And so much has happened! Already, episode five! We’ve gone back to Earth, we’ve got screwed again by more Wraith … This year, especially this episode we started today, is just really messing with the whole concept of who we are and how fallible we are. Just when you start getting to the point where you think, “Oh, OK, well McKay will say something unintelligible, snarky, and then walk off and the problem will be solved.” This is an episode that just goes, “Yeah, no. You can be as snarky and arrogant as you want but just some stuff you can’t fix.”
I think that adds a nice … You don’t want to fall into a formula and I think so far this season is really just blown that apart. And Rainbow — that dark side of Rainbow all of a sudden. He’s running around with that funky looking eye, screaming at me and hanging me upside down.
I can’t wait to see “Duet” — the Kissing Bandit episode where I have to make out with every single person on the bloody set … man, animal, and beast!
GW: Has that been particularly challenging?
DH: Yeah! Well, first off you’re dealing with the multiple personality thing, which is always fun. Jaime Ray Newman (I guess it is; first names I’m good at) is the guest star on the show. She’s one of the characters trapped in my head, so she was great. We just hung out and I could get some sense of how she spoke, and make fun of her.
So there was a lot of acting stuff and there’s also a fair amount of physical stuff, it was quite challenging as well. But it’s fun! Backing up here Dan said, “I’m really sorry, you’ve had an awful lot to do!” I’m like, “Please God, don’t stop giving it to me!” Although I am beginning to sort of banter around that whole “McKay loses his voice” episode. [Laughter] That’s what I’m hoping for! An episode of that where I’m just in the background going [nodding, shrugging shoulders].
Actually the romantic — or non-romantic — element, the person who I was most worried about with the kiss … I don’t know how much you guys know about what happens. I’m not sure how much I’m allowed to say. What am I allowed to say?
GW: We know a little bit. We know about getting her consciousness stuck in your head.
DH: Right. Here’s the problem. Her consciousness and her — she is in love with, not in love, but she’s got a crush on Beckett. So when she gets control of my body … Have you seen “Ghost?”
GW: So you and Paul …
DH: Me and Paul … Yeah, me and Paul have some “intimate” scenes, shall we say. Which was as shocking, I think, to our characters and ourselves as it was to the rest of the crew. But as it was done it was Paul and I, [our] little thing was actually probably easier to do because we know each other well enough. It’s like “mercifully unerotic.” It’s these poor actresses who’ve had to come in and on their first day were supposed to be making out with me. And I’m just like, “I’m really sorry!”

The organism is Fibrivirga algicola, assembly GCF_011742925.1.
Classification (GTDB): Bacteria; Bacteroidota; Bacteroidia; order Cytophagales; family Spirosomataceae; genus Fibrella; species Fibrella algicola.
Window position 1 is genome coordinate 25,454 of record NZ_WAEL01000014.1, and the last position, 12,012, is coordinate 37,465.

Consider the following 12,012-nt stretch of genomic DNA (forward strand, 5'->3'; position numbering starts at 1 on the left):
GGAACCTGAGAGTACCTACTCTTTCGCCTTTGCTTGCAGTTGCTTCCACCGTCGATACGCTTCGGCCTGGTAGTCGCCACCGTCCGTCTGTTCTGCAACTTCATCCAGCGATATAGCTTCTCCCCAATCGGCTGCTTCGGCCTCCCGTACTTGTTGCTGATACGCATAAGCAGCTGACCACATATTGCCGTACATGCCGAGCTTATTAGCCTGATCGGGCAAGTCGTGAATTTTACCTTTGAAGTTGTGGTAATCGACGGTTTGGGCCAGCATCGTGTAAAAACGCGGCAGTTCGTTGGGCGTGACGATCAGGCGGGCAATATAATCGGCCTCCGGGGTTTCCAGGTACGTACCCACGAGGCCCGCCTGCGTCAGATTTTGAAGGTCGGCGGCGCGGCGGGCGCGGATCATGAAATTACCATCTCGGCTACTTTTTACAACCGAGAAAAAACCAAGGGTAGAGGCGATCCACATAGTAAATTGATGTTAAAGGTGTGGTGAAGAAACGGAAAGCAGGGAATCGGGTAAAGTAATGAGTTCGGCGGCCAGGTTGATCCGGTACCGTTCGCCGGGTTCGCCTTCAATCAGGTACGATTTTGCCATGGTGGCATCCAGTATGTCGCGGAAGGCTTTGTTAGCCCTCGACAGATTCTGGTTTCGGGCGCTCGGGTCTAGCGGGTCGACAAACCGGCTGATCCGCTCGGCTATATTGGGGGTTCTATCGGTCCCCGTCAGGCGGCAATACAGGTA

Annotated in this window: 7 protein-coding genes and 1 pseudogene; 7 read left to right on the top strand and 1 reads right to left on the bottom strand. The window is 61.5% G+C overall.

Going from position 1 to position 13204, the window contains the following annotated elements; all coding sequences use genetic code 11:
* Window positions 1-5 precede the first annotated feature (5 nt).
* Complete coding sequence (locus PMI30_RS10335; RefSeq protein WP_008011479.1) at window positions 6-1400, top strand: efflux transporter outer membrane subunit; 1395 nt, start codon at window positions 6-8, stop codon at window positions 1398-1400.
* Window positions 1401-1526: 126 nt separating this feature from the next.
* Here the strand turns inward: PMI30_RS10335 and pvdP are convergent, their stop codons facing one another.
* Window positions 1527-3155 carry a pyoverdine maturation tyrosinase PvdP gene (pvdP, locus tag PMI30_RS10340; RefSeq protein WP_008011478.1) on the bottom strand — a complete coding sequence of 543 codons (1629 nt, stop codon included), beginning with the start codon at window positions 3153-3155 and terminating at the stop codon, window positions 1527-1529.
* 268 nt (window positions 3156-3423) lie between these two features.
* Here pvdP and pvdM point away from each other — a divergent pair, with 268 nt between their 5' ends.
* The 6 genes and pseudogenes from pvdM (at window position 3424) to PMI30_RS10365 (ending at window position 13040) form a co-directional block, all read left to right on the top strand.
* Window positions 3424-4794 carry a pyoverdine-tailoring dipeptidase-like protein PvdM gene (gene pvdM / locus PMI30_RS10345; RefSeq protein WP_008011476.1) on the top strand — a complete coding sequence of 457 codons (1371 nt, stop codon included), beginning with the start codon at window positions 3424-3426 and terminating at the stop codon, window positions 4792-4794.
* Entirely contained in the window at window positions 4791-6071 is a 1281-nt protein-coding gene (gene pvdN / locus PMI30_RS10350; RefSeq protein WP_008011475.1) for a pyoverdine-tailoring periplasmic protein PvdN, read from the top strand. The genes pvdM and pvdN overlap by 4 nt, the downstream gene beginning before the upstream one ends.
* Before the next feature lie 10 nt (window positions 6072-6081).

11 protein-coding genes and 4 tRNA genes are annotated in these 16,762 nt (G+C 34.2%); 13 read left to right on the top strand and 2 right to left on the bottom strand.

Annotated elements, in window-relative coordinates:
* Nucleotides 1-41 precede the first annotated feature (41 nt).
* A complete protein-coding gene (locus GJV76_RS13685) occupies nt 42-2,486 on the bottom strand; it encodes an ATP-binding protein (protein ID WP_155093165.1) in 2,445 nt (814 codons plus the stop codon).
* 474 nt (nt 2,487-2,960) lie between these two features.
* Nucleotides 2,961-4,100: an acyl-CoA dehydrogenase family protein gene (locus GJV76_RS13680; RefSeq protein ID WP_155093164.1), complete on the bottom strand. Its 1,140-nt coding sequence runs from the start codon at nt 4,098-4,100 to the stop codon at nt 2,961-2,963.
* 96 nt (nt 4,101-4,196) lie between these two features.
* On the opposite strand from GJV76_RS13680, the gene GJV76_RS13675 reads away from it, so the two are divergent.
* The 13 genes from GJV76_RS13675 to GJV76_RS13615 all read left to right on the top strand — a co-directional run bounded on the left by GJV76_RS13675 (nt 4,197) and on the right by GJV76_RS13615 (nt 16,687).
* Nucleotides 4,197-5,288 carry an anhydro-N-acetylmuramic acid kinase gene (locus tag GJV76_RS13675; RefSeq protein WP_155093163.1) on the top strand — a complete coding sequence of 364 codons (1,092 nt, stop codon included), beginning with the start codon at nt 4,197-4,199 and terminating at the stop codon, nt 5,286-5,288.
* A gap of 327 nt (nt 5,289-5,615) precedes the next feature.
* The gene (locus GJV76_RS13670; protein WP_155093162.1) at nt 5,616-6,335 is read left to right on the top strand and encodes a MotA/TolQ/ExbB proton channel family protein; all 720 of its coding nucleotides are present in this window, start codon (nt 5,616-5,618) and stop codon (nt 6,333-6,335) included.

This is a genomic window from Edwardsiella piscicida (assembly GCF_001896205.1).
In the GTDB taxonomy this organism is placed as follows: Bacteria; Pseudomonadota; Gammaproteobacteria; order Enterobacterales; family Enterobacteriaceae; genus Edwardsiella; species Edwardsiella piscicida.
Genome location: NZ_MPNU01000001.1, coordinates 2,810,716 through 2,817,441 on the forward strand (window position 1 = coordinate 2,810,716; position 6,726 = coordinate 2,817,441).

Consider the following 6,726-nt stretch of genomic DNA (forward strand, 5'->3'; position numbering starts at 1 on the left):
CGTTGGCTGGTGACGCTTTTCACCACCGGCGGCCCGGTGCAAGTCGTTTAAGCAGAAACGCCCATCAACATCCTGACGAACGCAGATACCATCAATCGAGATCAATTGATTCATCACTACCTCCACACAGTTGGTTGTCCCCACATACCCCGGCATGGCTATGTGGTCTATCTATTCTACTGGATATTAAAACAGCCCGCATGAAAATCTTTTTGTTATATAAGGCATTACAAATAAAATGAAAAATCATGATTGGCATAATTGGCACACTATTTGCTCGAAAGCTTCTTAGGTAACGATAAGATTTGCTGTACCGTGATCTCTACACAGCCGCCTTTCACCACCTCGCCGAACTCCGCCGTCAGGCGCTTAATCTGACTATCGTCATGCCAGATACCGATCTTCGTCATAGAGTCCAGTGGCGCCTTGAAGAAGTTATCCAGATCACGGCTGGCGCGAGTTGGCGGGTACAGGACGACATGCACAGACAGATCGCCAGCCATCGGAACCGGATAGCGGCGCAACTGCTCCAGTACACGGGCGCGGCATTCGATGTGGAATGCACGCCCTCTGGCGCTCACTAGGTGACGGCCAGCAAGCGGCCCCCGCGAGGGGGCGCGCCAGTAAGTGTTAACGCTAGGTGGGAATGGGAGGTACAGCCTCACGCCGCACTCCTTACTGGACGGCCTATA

GW: There’s a new guy in town, Jason Momoa.
DH: Yes, indeed!
GW: Tell us your thoughts of Jason.
DH: The coolest man alive. I think I’ve said five things to him. “You big, eh?” Something like that.
He just adds this amazing presence, because he’s just this figure to be reckoned with. He’s got these cool dreads and you see this stuff with him running through the forest, and you just buy it. The guy looks … He’s got this great, committed, a man who has made some mistakes and made a lot of enemies type thing. Just a great character to come in.
And just his physical presence. I mean, know I am a very tall and imposing man, but Jason towers well above us. And certainly when you’ve got him decked out it’s just really … Just like Brad and Robert were saying: It’s like when we arrive on a planet now there’s a presence there. We’re not just there for diplomacy now. We need some protection. We’ve got Teyla, we’ve got Ronon now. It’s not all brains now. We’ve got some brawn behind us as well, so when we show up on a planet we’re a force to be reckoned with.
And I’ve got more taller people to hide behind, which is nice, because Rainbow was always a little shorter. But again, we’ll be seeing Rainbow again as well. Unfortunately, we won’t be seeing as much of him as we did. I know he’s back for some more stuff.
GW: There’s an interesting dynamic that is continuing between McKay and Sheppard. A lot of fans are hoping that we’re going to see more of that.
DH: Right! Right. Well, it definitely continues. This episode I’m in — [to Mars, his dog, who is yawning audibly] oh, yes, do get comfortable! — which I’ve now forgotten the name of. What’s the one that we’re on now?